(Disclaimer: To doubt the idea of what’s fair or not does not mean to indiscriminately allow injustices to occur. It’s not a reason or excuse for abusive behaviour towards yourself or others. If someone else tells you that something is unfair or unjust, respect their experience.)

Firstly, we have justice in a finite game. A game with a limited number of variables and a set of predetermined rules – such as the judicial system or a boxing match. We might call this “relative justice.” This justice is by no means perfect, and it’s often illogical and full of contradictions, but it can be useful for attempting to curb abuses of power (then again it can do the opposite of that too). 

What I’m talking about here is a personal justice trip that applies to my life and my circumstances. Concepts like pain, life or circumstances have no concrete and defined boundaries. They are what we might call an infinite game, or “absolute justice.” Unless you believe in an anthropomorphised (human-like) god, then no, there is no absolute justice. 

So, is it not fair that I have chronic pain? I don’t know. Is it fair that I was born in a country that was not war-torn? Is it fair that I’ve had period of physical or mental illness? Is it fair that I have fresh food in the fridge? Is it fair that one sperm reaches the embryo over another?

Here’s a story that better illustrates the point. It’s a Chinese Folk Tale, originally called Sai Weng Shi Ma (Old Man Lost Horse). It’s a useful way to poke some holes of mistrust in the justice trip. 

A poor old man lived on the Northern border of China. One day, his stallion (male horse) ran North of the China border into the Northern tribes, later to be known as Mongolia. In the old days, a horse was one of the most valuable and useful possessions that a person could have. Therefore, the other villagers thought this was a very bad misfortune.

The old man did not worry, and he thought that this may actually be a blessing. A few months later, the old man’s horse returned with a mare (female horse). The mare was pregnant and gave birth to a foal (baby horse). Now the man had three horses as depicted in the painting: (1) the black stallion; (2) the white mare; and (3) the greyish blue foal. All the villagers congratulated the old man.

The old man thought that this may actually turn out to be a cause of misfortune. Later, his son became fond of riding the horses. One day, his son fell off the horse and broke his thigh bone. As doctors were not nearly as well trained in 206 B.C., a broken thigh bone meant that his son would be a cripple for life. The old man thought, “Perhaps this will turn out to be a blessing.”

One year later, the Northern tribes launched a major invasion into China. All able-bodied young men were required to fight against the Northern invaders. Unfortunately, the casualties of this war were very high, with nine of ten men dying in battle. Only one out of ten survived to return back to his village.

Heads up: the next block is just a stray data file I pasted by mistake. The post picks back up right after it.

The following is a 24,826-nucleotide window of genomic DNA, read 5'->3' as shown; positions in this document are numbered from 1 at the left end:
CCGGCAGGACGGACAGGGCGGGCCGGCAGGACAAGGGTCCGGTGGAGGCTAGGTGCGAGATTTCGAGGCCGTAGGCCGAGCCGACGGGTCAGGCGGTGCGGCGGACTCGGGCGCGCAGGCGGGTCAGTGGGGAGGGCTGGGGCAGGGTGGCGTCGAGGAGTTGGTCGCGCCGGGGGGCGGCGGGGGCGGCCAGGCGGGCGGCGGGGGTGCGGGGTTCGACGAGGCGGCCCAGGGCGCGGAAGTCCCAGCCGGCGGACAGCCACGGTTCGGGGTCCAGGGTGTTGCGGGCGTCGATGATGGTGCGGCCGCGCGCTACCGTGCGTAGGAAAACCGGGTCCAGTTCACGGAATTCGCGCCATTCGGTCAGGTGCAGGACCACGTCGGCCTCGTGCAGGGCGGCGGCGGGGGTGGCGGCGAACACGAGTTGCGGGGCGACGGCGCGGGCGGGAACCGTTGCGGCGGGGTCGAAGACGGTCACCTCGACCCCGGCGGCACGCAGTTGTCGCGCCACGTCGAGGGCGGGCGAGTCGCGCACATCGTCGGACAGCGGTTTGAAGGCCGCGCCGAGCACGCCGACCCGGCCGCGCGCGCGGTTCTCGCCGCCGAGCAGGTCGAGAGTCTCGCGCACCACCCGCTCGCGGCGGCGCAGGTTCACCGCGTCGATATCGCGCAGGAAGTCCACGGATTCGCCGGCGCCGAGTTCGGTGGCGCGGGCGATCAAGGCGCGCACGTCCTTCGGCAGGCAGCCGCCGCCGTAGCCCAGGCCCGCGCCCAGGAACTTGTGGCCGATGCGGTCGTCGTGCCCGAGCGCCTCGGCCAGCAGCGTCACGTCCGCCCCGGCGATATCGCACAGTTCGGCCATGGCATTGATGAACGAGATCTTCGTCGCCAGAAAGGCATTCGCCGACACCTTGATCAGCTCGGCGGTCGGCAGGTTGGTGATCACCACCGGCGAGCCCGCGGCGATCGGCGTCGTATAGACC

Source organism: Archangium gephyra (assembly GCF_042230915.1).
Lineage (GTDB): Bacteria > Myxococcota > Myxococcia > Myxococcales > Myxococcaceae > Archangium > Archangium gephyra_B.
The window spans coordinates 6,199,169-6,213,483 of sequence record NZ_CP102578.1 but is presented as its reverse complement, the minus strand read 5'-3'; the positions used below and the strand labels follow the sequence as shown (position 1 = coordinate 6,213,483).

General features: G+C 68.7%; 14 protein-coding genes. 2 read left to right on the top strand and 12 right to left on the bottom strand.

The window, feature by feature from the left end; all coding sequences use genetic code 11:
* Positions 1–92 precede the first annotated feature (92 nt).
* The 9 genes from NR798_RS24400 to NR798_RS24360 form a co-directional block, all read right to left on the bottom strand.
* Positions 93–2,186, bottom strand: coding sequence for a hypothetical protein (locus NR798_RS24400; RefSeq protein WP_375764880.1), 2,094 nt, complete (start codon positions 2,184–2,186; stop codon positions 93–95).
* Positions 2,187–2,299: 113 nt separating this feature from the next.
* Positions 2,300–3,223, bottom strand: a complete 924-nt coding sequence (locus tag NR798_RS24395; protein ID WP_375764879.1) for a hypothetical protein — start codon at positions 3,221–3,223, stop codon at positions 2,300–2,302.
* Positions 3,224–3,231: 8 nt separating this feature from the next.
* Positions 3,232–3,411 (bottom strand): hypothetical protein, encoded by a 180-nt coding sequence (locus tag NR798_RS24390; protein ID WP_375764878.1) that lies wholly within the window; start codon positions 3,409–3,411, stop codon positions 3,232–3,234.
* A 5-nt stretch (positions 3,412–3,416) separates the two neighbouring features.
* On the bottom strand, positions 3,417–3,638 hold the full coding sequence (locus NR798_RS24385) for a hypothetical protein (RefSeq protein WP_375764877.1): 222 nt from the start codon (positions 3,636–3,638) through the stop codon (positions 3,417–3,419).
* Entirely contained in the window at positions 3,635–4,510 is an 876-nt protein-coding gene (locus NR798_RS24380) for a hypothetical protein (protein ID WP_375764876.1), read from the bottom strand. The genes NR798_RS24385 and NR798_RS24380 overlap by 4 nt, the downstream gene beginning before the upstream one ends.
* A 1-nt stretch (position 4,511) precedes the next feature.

Since the father was old and his boy was crippled, neither were required to go to war, and both survived. The son’s injury had turned out to be a blessing in disguise – sai weng shi ma.

The Fantasising TRIP: “If only I didn’t have chronic pain, my life would be fine.”

You’ve probably heard the phrase “the grass is always greener on the other side.” What it means is that things look better in our imagination than they are. This is because we tend to focus on the positives in an alternative situation and ignore the negatives and focus on the negatives in our present situation, ignoring the positives. 

There are deeply rooted biological reasons for our habitual fantasising. One neurochemical system – the dopaminergic system – has developed to keep us addicted to our anticipations of the future. This is so we stay productive and reproductive, not because our fantasies are accurate perceptions of the world (or that their fulfillment will make us happy).

Studies have found that dopamine is initially released in response to a reward (e.g. chocolate), but as time goes on and more rewards are received (e.g. more chocolate), more and more dopamine is released in response to anticipating the reward (thinking about eating chocolate) and less and less upon receiving the reward (eating chocolate).

“Natural selection doesn’t “want” us to be happy, after all; it just “wants” us to be productive, in its narrow sense of productive. And the way to make us productive is to make the anticipation of pleasure very strong but the pleasure itself not very long-lasting.” 

– Robert Wright, Why Buddhism Is True: The Science and Philosophy of Meditation and Enlightenment 

I’m going to be a little radical and take the grass-is-always-greener trip a step further. Actually, three steps further. 

  1. The only problem with the present situation is that we think there’s a problem.
  2. We have NO idea how an alternative experience would be.
  3. However, the alternative experience would be, it would NOT be like the fantasy trip.